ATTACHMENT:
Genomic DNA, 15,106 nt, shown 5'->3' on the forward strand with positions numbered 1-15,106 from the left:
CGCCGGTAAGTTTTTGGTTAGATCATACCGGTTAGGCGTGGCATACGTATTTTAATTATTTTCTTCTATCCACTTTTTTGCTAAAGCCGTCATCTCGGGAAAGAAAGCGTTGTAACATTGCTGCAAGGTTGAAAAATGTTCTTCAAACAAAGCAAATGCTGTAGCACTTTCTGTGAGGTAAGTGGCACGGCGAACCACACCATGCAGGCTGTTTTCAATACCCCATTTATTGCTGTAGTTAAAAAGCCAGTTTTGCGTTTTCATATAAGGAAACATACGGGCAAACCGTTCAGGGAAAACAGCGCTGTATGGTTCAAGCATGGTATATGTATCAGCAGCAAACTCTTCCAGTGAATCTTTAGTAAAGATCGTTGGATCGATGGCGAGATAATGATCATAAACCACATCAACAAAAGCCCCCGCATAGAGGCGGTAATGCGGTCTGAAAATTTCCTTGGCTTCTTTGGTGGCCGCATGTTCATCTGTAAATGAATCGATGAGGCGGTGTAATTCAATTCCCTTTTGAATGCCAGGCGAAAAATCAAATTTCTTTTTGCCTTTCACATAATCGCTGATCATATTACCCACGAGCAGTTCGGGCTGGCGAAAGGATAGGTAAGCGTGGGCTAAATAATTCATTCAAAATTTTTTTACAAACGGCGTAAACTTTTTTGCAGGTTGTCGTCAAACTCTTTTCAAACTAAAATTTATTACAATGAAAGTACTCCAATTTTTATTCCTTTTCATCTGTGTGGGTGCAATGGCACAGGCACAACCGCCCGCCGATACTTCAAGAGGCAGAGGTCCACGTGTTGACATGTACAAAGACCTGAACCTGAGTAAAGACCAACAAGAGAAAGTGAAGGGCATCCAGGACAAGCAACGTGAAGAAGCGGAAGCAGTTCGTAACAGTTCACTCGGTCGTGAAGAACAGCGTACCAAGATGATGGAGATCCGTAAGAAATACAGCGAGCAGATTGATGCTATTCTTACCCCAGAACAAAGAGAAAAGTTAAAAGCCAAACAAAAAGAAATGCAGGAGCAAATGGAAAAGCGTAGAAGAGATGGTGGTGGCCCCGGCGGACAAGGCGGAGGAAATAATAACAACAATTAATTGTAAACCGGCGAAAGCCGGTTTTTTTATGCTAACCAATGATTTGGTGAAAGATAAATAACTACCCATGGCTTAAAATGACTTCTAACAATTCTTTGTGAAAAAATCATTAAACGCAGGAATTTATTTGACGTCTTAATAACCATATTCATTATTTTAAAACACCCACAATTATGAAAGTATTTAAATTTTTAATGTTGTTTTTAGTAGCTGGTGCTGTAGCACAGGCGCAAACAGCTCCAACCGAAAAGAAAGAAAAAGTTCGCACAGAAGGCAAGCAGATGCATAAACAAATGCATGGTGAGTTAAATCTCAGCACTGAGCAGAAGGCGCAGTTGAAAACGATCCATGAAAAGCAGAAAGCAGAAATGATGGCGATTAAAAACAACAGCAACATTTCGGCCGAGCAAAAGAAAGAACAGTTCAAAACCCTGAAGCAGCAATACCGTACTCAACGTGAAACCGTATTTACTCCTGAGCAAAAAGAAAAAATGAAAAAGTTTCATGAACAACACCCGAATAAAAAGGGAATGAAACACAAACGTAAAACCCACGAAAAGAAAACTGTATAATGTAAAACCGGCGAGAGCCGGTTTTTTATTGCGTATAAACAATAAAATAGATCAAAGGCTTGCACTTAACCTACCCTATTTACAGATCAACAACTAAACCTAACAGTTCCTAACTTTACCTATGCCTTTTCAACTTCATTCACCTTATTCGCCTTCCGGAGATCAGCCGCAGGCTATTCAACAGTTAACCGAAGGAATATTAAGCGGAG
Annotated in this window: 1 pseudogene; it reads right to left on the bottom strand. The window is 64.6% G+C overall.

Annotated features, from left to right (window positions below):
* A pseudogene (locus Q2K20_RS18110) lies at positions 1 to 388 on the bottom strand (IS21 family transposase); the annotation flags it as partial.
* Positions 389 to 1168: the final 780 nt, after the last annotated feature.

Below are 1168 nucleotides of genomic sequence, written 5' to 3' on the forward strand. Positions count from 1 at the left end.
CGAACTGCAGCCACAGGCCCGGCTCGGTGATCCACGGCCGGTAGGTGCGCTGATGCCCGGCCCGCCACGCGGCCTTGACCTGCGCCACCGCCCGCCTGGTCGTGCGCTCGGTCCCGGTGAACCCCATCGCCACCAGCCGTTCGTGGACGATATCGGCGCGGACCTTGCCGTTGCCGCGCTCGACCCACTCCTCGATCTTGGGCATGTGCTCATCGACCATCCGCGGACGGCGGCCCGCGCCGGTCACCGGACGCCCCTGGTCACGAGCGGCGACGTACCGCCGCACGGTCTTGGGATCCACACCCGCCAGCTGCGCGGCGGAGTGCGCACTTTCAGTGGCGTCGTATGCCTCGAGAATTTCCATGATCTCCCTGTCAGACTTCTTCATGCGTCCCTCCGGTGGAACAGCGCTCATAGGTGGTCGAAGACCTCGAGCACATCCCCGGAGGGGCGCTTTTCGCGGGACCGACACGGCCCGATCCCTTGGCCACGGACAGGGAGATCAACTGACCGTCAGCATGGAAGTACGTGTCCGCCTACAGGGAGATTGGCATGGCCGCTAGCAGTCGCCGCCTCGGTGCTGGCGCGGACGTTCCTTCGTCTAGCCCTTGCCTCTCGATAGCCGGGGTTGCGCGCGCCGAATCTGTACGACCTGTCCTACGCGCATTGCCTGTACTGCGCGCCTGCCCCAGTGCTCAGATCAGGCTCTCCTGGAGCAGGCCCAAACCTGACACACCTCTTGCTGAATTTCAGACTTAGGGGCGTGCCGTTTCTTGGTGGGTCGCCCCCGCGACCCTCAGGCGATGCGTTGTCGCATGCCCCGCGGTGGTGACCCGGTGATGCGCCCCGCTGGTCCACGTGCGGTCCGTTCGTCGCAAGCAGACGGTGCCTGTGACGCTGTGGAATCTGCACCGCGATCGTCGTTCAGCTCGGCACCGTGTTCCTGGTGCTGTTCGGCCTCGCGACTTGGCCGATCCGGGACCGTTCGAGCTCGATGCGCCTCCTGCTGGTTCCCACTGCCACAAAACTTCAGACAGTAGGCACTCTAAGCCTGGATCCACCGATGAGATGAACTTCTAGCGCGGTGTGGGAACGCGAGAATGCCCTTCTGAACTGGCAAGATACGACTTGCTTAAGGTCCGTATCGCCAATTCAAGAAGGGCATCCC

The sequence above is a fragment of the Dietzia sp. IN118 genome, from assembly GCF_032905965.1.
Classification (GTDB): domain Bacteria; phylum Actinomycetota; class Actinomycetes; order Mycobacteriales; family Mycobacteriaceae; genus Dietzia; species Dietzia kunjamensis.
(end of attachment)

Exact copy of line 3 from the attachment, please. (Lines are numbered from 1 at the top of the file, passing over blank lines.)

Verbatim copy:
Annotated in this window: 1 pseudogene; it reads right to left on the bottom strand. The window is 64.6% G+C overall.